In Dr. Strangelove, on his mission to end the world as we know it, USAF Major “King” Kong has some has some final words of sympathy for his crew: “Heck, I reckon you wouldn’t even be human beings if you didn’t have some pretty strong personal feelings about nuclear combat.” Indeed, yes, indeed. It seems much the same with any writing about Nazi Germany. Cambridge historian Richard J. Evans’ trilogy on the coming, consolidation and destruction of Hitler’s regime has just reached its culmination with the newly published final volume, The Third Reich At War (Penguin). What strikes me when reading them all at once is how staggeringly complete they are—there must be some aspect of German society or some twist along the road to the utter destruction of Europe that Evans missed, but whatever it is isn’t immediately evident. A close second, though, is how well that old-fashioned but apt adjective, “magisterial,” applies: the trilogy is even-handed, authoritative and convincing, a judicious mixture of detail and sweep, the antithesis of hysterical.
That also seems to have been the opinion of about half of the reader comments posted on the Web, mostly (so far) about the first two volumes. The other half, however takes Evans severely to task about his pontificating and his moralizing, some of them to such extent they seem to be commenting on books entirely different from those I read. If anything, I thought, Evans must necessarily have restrained himself during his relatively matter-of-fact descriptions of not just some of the worst atrocities in human history, but the open and applauded demands for that very barbarism.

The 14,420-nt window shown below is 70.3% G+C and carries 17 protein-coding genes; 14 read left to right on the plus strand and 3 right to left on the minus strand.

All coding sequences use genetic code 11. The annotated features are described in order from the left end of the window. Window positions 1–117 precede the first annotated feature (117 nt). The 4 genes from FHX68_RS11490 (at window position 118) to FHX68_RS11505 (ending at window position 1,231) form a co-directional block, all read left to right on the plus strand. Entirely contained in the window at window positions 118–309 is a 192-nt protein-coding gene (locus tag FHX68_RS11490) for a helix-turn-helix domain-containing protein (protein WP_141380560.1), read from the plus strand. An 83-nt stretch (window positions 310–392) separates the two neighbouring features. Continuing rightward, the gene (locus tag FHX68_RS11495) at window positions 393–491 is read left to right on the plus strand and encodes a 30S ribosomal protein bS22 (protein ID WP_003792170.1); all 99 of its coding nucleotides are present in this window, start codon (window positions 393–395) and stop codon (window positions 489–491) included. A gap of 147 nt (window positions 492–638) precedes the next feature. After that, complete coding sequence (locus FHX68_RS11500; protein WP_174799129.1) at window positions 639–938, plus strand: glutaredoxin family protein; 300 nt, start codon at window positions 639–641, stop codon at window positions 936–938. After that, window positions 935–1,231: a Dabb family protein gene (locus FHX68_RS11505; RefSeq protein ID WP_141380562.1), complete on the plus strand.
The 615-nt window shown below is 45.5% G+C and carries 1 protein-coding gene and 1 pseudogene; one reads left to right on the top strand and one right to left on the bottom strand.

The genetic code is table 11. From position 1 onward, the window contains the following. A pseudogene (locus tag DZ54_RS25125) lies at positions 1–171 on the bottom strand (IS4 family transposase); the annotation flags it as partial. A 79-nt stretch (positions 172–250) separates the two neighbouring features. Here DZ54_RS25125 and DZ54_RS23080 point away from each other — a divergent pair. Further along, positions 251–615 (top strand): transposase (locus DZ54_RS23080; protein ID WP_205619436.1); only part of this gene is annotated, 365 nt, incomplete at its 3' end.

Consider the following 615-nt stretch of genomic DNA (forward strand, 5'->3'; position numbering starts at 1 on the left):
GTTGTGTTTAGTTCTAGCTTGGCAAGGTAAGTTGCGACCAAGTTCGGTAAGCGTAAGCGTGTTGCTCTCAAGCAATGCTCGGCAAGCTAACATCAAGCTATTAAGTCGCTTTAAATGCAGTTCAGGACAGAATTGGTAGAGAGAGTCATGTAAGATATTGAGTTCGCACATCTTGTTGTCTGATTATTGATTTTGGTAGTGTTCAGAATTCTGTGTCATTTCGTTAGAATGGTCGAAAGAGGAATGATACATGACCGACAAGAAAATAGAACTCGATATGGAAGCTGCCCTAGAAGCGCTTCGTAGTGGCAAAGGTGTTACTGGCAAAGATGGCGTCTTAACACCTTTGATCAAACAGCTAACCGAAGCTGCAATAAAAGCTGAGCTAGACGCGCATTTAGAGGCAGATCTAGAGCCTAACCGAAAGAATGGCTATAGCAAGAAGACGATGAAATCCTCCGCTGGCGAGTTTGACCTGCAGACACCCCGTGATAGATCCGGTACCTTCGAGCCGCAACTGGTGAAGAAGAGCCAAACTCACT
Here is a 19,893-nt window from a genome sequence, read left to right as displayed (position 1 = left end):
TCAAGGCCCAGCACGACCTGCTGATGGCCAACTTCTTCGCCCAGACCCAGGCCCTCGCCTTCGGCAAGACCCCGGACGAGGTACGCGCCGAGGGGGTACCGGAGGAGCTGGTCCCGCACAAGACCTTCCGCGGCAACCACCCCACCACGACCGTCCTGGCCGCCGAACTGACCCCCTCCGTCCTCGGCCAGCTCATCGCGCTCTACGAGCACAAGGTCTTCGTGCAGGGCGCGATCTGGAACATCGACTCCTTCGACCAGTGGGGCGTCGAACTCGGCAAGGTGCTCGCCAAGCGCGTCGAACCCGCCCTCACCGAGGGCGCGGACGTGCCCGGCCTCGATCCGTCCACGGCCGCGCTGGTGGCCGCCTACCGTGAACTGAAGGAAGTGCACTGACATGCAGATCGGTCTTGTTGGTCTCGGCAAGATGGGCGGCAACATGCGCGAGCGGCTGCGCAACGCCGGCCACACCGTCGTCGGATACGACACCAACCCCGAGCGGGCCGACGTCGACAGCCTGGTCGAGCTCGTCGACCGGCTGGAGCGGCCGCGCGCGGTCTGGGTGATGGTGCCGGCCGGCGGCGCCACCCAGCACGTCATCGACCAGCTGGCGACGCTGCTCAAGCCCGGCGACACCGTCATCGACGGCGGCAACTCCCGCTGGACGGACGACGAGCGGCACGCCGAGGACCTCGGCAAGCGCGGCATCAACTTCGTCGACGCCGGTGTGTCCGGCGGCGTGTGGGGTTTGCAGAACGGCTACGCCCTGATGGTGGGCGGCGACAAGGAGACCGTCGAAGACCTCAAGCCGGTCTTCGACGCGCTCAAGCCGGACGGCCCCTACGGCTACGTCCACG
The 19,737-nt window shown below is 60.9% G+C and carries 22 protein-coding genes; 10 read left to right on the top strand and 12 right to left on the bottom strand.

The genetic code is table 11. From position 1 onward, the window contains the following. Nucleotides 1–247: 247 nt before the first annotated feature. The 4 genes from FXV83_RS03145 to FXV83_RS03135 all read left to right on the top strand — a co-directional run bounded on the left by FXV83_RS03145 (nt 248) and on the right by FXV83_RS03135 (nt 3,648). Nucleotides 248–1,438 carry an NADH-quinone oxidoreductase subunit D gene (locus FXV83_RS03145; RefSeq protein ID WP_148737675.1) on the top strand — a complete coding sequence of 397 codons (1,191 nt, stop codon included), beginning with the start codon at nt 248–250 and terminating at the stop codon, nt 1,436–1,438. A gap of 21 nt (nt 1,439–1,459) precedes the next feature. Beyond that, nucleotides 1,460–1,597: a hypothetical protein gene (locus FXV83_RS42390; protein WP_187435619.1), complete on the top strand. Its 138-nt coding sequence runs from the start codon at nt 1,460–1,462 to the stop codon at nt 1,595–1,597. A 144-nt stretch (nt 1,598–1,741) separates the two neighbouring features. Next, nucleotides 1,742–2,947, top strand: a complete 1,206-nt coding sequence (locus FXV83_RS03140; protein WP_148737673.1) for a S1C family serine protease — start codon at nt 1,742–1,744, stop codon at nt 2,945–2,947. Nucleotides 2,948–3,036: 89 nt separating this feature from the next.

So what’s a poor historian to do? It might be possible to write a pontificating- and moralizing-free historical account of, say, Canada’s free trade election of 1988, though given popular opinions of Brian Mulroney, I’d certainly be surprised if someone actually accomplished it. And that’s a historical episode that killed exactly no one. The rise and fall of the Third Reich is orders of magnitude away from something like that; is it conceivable, picking one from among countless subjects, to write of the … uh … the uh, “involuntary euthanasia‚” (yeah, that’s it) of the mentally ill and other “life unworthy of life” without using the word “murder,” (given that it was criminal as well as immoral) or at the least more quotation marks than anyone would want to read?
Probably more germane to Evans’ language and his “judgmentalism,” is one of his primary aims: to show there was nothing inevitable to Hitler’s triumph (however much there was to his fall after he overreached himself). To do that the historian needs to demonstrate the failures, moral as well as practical, of Hitler’s opponents. And that he does, fairly and brilliantly.